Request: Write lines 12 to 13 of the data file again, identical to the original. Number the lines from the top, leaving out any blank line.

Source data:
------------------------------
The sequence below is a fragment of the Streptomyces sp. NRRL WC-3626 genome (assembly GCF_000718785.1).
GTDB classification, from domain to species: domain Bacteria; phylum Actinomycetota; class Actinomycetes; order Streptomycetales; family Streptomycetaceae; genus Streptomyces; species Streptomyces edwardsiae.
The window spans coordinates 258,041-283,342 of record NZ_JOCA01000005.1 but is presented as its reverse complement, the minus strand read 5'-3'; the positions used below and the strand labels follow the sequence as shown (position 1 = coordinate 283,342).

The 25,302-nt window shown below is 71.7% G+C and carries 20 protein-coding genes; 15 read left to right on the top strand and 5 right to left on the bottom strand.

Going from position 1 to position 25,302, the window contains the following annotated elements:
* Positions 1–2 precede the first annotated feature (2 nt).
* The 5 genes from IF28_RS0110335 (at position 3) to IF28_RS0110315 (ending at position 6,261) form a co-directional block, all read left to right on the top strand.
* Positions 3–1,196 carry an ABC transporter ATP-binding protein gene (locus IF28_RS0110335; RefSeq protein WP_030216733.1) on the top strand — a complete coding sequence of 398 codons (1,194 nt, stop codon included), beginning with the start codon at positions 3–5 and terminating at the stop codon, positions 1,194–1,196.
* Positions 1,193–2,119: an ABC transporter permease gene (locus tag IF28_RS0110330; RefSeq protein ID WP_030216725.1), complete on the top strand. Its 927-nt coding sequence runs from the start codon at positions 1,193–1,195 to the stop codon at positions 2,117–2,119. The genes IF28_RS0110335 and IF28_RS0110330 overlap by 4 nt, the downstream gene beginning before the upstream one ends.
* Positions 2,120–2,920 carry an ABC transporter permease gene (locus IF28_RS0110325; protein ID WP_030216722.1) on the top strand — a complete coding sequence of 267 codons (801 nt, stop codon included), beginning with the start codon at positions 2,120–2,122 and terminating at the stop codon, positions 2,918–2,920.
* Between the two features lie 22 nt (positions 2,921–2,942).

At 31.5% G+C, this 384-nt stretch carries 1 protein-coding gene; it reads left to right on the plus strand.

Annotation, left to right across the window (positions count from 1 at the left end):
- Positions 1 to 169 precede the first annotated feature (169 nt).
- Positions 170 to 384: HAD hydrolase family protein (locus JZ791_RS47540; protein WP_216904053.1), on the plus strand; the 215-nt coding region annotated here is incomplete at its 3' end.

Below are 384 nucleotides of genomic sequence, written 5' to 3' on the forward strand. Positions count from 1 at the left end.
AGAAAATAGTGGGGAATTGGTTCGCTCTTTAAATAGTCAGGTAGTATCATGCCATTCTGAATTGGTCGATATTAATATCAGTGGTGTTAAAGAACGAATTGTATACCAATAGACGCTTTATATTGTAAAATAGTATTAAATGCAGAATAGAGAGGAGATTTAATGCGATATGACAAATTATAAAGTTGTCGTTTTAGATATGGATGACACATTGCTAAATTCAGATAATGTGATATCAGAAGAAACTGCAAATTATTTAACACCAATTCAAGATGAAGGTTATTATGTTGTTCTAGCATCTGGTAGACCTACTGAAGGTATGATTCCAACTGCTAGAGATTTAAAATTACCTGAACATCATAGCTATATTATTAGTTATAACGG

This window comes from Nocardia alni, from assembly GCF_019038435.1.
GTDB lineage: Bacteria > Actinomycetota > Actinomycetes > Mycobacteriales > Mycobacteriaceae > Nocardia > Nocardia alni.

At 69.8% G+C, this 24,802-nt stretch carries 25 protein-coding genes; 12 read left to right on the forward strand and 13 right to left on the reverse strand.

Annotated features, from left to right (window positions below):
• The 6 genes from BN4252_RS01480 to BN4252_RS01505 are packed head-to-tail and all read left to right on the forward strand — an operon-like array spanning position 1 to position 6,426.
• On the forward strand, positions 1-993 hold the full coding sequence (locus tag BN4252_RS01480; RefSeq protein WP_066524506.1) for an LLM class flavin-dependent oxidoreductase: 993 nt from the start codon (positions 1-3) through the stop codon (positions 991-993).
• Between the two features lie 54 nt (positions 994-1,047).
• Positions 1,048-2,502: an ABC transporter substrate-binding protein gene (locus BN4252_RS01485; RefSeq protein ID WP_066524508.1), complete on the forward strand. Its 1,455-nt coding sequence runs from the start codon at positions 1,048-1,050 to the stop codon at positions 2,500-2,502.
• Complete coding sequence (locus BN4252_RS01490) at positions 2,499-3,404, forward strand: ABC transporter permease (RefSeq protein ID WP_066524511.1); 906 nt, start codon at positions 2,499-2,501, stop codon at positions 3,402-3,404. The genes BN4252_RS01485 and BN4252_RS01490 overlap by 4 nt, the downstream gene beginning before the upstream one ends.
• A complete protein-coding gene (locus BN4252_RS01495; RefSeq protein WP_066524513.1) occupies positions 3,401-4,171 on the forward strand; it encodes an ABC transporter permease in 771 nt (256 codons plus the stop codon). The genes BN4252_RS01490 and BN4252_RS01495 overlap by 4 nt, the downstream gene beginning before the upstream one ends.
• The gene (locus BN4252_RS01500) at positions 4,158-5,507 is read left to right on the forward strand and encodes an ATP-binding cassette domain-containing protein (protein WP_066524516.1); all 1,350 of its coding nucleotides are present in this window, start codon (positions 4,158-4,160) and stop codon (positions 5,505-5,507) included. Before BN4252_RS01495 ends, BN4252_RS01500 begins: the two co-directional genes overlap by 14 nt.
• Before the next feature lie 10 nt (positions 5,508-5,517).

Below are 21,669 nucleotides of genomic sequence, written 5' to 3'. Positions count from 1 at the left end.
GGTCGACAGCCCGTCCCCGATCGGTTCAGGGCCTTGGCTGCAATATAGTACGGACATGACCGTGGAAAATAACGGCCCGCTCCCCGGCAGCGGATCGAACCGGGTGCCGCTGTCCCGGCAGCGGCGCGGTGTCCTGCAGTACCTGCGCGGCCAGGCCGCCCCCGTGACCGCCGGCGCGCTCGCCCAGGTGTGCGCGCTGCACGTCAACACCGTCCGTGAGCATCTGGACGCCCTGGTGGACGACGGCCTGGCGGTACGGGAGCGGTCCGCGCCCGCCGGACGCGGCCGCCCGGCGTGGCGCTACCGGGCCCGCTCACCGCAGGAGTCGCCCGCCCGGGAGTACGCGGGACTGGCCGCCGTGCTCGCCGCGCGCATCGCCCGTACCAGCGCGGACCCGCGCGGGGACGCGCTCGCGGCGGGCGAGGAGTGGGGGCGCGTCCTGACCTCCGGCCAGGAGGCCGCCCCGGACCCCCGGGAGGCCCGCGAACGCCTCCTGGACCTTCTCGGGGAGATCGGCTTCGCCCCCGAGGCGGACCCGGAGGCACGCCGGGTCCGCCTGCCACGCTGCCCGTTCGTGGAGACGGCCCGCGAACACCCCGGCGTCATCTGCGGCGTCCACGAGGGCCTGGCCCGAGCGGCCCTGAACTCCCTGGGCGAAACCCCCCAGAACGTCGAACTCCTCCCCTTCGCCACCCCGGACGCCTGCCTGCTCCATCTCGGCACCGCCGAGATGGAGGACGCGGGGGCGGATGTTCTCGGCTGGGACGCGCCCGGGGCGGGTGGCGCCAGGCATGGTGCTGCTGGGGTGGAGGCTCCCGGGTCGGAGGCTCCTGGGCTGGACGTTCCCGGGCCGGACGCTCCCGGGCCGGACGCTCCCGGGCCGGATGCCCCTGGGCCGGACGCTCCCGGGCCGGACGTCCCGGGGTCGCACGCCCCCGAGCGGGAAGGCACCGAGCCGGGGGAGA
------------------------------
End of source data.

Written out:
At 31.5% G+C, this 384-nt stretch carries 1 protein-coding gene; it reads left to right on the plus strand.

Annotation, left to right across the window (positions count from 1 at the left end):